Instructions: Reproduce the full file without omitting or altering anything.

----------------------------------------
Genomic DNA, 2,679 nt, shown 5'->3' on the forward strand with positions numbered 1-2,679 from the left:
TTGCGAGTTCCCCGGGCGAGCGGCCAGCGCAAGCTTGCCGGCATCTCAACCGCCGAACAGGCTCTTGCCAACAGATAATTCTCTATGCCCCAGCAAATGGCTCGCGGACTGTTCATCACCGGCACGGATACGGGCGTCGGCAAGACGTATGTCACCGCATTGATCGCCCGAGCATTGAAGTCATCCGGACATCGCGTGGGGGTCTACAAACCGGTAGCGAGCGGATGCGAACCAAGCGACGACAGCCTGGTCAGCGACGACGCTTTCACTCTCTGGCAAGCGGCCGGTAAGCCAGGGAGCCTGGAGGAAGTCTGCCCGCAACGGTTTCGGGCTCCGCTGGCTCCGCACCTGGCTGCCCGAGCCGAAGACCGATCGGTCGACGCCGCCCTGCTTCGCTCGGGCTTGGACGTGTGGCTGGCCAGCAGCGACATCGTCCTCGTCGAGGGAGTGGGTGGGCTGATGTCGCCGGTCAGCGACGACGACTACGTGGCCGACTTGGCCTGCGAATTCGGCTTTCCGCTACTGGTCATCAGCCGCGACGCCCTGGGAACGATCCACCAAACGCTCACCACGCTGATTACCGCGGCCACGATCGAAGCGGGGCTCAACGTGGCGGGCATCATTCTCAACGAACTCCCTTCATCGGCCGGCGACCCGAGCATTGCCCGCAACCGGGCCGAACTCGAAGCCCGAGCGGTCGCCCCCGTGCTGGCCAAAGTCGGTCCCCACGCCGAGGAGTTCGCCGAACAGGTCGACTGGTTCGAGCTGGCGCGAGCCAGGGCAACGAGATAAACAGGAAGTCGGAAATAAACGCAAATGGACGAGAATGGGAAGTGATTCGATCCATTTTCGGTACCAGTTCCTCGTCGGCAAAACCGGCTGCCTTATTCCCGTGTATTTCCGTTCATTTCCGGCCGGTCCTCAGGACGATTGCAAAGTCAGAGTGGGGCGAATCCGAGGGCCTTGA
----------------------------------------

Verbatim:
Genomic DNA, 2,679 nt, shown 5'->3' on the forward strand with positions numbered 1-2,679 from the left:
TTGCGAGTTCCCCGGGCGAGCGGCCAGCGCAAGCTTGCCGGCATCTCAACCGCCGAACAGGCTCTTGCCAACAGATAATTCTCTATGCCCCAGCAAATGGCTCGCGGACTGTTCATCACCGGCACGGATACGGGCGTCGGCAAGACGTATGTCACCGCATTGATCGCCCGAGCATTGAAGTCATCCGGACATCGCGTGGGGGTCTACAAACCGGTAGCGAGCGGATGCGAACCAAGCGACGACAGCCTGGTCAGCGACGACGCTTTCACTCTCTGGCAAGCGGCCGGTAAGCCAGGGAGCCTGGAGGAAGTCTGCCCGCAACGGTTTCGGGCTCCGCTGGCTCCGCACCTGGCTGCCCGAGCCGAAGACCGATCGGTCGACGCCGCCCTGCTTCGCTCGGGCTTGGACGTGTGGCTGGCCAGCAGCGACATCGTCCTCGTCGAGGGAGTGGGTGGGCTGATGTCGCCGGTCAGCGACGACGACTACGTGGCCGACTTGGCCTGCGAATTCGGCTTTCCGCTACTGGTCATCAGCCGCGACGCCCTGGGAACGATCCACCAAACGCTCACCACGCTGATTACCGCGGCCACGATCGAAGCGGGGCTCAACGTGGCGGGCATCATTCTCAACGAACTCCCTTCATCGGCCGGCGACCCGAGCATTGCCCGCAACCGGGCCGAACTCGAAGCCCGAGCGGTCGCCCCCGTGCTGGCCAAAGTCGGTCCCCACGCCGAGGAGTTCGCCGAACAGGTCGACTGGTTCGAGCTGGCGCGAGCCAGGGCAACGAGATAAACAGGAAGTCGGAAATAAACGCAAATGGACGAGAATGGGAAGTGATTCGATCCATTTTCGGTACCAGTTCCTCGTCGGCAAAACCGGCTGCCTTATTCCCGTGTATTTCCGTTCATTTCCGGCCGGTCCTCAGGACGATTGCAAAGTCAGAGTGGGGCGAATCCGAGGGCCTTGA